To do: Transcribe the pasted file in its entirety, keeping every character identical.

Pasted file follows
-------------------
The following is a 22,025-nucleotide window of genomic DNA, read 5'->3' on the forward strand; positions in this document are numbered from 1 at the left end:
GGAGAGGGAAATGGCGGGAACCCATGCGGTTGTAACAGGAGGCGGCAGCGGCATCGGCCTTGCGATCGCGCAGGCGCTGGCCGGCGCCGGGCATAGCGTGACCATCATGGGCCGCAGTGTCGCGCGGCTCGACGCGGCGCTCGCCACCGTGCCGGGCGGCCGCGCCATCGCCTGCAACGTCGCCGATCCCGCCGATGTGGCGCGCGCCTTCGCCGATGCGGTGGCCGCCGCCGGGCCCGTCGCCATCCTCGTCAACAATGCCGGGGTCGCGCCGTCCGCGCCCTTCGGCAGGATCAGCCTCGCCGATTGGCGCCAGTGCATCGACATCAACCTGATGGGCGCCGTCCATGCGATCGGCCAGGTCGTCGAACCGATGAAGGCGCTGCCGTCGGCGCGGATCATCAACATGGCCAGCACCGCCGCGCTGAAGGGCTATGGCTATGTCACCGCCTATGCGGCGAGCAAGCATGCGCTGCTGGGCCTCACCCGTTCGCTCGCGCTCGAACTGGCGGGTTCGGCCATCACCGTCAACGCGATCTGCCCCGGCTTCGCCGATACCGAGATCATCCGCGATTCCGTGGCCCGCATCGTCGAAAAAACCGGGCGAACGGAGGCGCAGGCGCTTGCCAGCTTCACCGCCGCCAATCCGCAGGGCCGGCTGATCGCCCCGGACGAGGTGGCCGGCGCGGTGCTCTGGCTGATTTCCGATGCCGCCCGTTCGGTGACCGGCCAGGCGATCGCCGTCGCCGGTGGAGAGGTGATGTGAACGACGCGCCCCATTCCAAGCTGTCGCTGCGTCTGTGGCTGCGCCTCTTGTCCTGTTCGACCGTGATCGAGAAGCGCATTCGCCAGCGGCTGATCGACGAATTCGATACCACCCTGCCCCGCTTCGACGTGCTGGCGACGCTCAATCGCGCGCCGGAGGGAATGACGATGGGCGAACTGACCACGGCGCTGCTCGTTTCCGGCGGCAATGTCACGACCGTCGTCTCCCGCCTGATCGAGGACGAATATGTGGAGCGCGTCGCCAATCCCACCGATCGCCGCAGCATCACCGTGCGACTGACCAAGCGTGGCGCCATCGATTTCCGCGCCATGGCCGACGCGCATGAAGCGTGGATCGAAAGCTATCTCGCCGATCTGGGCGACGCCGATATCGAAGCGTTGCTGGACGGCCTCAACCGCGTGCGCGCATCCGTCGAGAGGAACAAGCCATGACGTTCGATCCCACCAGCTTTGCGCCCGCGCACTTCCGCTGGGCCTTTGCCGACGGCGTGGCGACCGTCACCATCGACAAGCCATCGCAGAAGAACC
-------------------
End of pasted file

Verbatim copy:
The following is a 22,025-nucleotide window of genomic DNA, read 5'->3' on the forward strand; positions in this document are numbered from 1 at the left end:
GGAGAGGGAAATGGCGGGAACCCATGCGGTTGTAACAGGAGGCGGCAGCGGCATCGGCCTTGCGATCGCGCAGGCGCTGGCCGGCGCCGGGCATAGCGTGACCATCATGGGCCGCAGTGTCGCGCGGCTCGACGCGGCGCTCGCCACCGTGCCGGGCGGCCGCGCCATCGCCTGCAACGTCGCCGATCCCGCCGATGTGGCGCGCGCCTTCGCCGATGCGGTGGCCGCCGCCGGGCCCGTCGCCATCCTCGTCAACAATGCCGGGGTCGCGCCGTCCGCGCCCTTCGGCAGGATCAGCCTCGCCGATTGGCGCCAGTGCATCGACATCAACCTGATGGGCGCCGTCCATGCGATCGGCCAGGTCGTCGAACCGATGAAGGCGCTGCCGTCGGCGCGGATCATCAACATGGCCAGCACCGCCGCGCTGAAGGGCTATGGCTATGTCACCGCCTATGCGGCGAGCAAGCATGCGCTGCTGGGCCTCACCCGTTCGCTCGCGCTCGAACTGGCGGGTTCGGCCATCACCGTCAACGCGATCTGCCCCGGCTTCGCCGATACCGAGATCATCCGCGATTCCGTGGCCCGCATCGTCGAAAAAACCGGGCGAACGGAGGCGCAGGCGCTTGCCAGCTTCACCGCCGCCAATCCGCAGGGCCGGCTGATCGCCCCGGACGAGGTGGCCGGCGCGGTGCTCTGGCTGATTTCCGATGCCGCCCGTTCGGTGACCGGCCAGGCGATCGCCGTCGCCGGTGGAGAGGTGATGTGAACGACGCGCCCCATTCCAAGCTGTCGCTGCGTCTGTGGCTGCGCCTCTTGTCCTGTTCGACCGTGATCGAGAAGCGCATTCGCCAGCGGCTGATCGACGAATTCGATACCACCCTGCCCCGCTTCGACGTGCTGGCGACGCTCAATCGCGCGCCGGAGGGAATGACGATGGGCGAACTGACCACGGCGCTGCTCGTTTCCGGCGGCAATGTCACGACCGTCGTCTCCCGCCTGATCGAGGACGAATATGTGGAGCGCGTCGCCAATCCCACCGATCGCCGCAGCATCACCGTGCGACTGACCAAGCGTGGCGCCATCGATTTCCGCGCCATGGCCGACGCGCATGAAGCGTGGATCGAAAGCTATCTCGCCGATCTGGGCGACGCCGATATCGAAGCGTTGCTGGACGGCCTCAACCGCGTGCGCGCATCCGTCGAGAGGAACAAGCCATGACGTTCGATCCCACCAGCTTTGCGCCCGCGCACTTCCGCTGGGCCTTTGCCGACGGCGTGGCGACCGTCACCATCGACAAGCCATCGCAGAAGAACC